Karen Lai

Christmas celebrated the German way.

The Alliance Française is generally seen as “a centre that works towards three essential tasks: offering French classes, both in France and abroad; spreading awareness of French and French-speaking world culture; and promoting cultural diversity,” notes Gouletquer. “The Alliances Française centres of the world are also often selected as venues for the expression of local artists’ expertise and creativity. They are, after all, a non-profit organisation administrated by a local board. Le French Festival (formerly French Art and Film festival) is, for instance, an important event in the Malaysian cultural calendar with more than 9,200 spectators attending last year.”

Karen Lai

Shelves of books at the Penang Japanese Language Society.

Riding on the hugely popular Korean wave, Korean classes have recently mushroomed all over Penang, along with Korean restaurants, cosmetics shops, etc. “My classes are all about having fun in learning – I believe it is the most effective method,” says Yoon Jung Hyun, a South Korean who holds private tutoring sessions in Penang. He tends to strip away typical classroom formalities once in a while just for the fun of it. “Many of my students have initiated numerous out-of-classroom activities such as Korean-themed karaoke sessions, Korean food eating sessions and coffee talks. In a way, through these activities, we cross-share cultures and learn a lot about each country’s manners, etiquettes, thinking process and passion.”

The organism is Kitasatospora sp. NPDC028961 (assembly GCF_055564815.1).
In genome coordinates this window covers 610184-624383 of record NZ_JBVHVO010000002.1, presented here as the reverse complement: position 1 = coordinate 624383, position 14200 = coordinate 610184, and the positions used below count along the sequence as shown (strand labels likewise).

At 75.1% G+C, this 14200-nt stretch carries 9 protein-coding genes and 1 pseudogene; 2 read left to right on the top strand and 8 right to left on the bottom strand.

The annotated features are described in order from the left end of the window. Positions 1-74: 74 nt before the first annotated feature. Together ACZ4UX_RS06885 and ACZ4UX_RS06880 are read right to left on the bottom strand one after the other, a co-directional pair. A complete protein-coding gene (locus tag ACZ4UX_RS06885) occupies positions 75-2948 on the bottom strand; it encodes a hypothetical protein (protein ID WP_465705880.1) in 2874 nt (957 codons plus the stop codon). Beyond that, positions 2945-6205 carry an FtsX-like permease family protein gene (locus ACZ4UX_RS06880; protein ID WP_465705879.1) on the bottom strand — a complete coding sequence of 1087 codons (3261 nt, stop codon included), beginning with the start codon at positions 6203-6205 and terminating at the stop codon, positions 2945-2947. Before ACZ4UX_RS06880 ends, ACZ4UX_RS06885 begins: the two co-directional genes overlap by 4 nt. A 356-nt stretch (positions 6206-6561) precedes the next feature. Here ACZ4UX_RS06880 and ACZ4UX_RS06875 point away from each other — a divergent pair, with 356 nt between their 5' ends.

Syerleena Abdul Rashid

Korean lessons involve snack food – to familiarise with the culture, of course.

Comparatively, Japanese culture has deeper roots in Penang, as will be seen at the 20th Chang Jia Ying Yoon Jung Hyun Bon Odori Festival slotted for July this year. “Some of our students will participate in the dancing activities. Our centre has a stall to sell souvenirs and coupons too,” says Cheng. “We also co-organise with The Japan Foundation the Japanese Speech contest that is held once a year. We are always trying to get the students to learn more about the culture not only through the language itself but through Japan-related activities and events,” says Cheng.

Chew Win Chern, a 24-year-old who will be pursuing her Masters of Arts in Germany, cites her keen interest in German culture as one of the reasons why she took up German classes. It’s no walk in the park, though: “Yes, learning a foreign language has its difficulties, but the beauty of it is that the more you know the language, the more you will come to appreciate the culture too.”

For May-Lynn Amalie, an 18-year-old German-Malaysian, learning German strikes a nostalgic chord with her: “It reminds me of home,” she says. Language and culture are inextricably connected.

Chang Jia Ying is a student and an avid reader of independent magazines.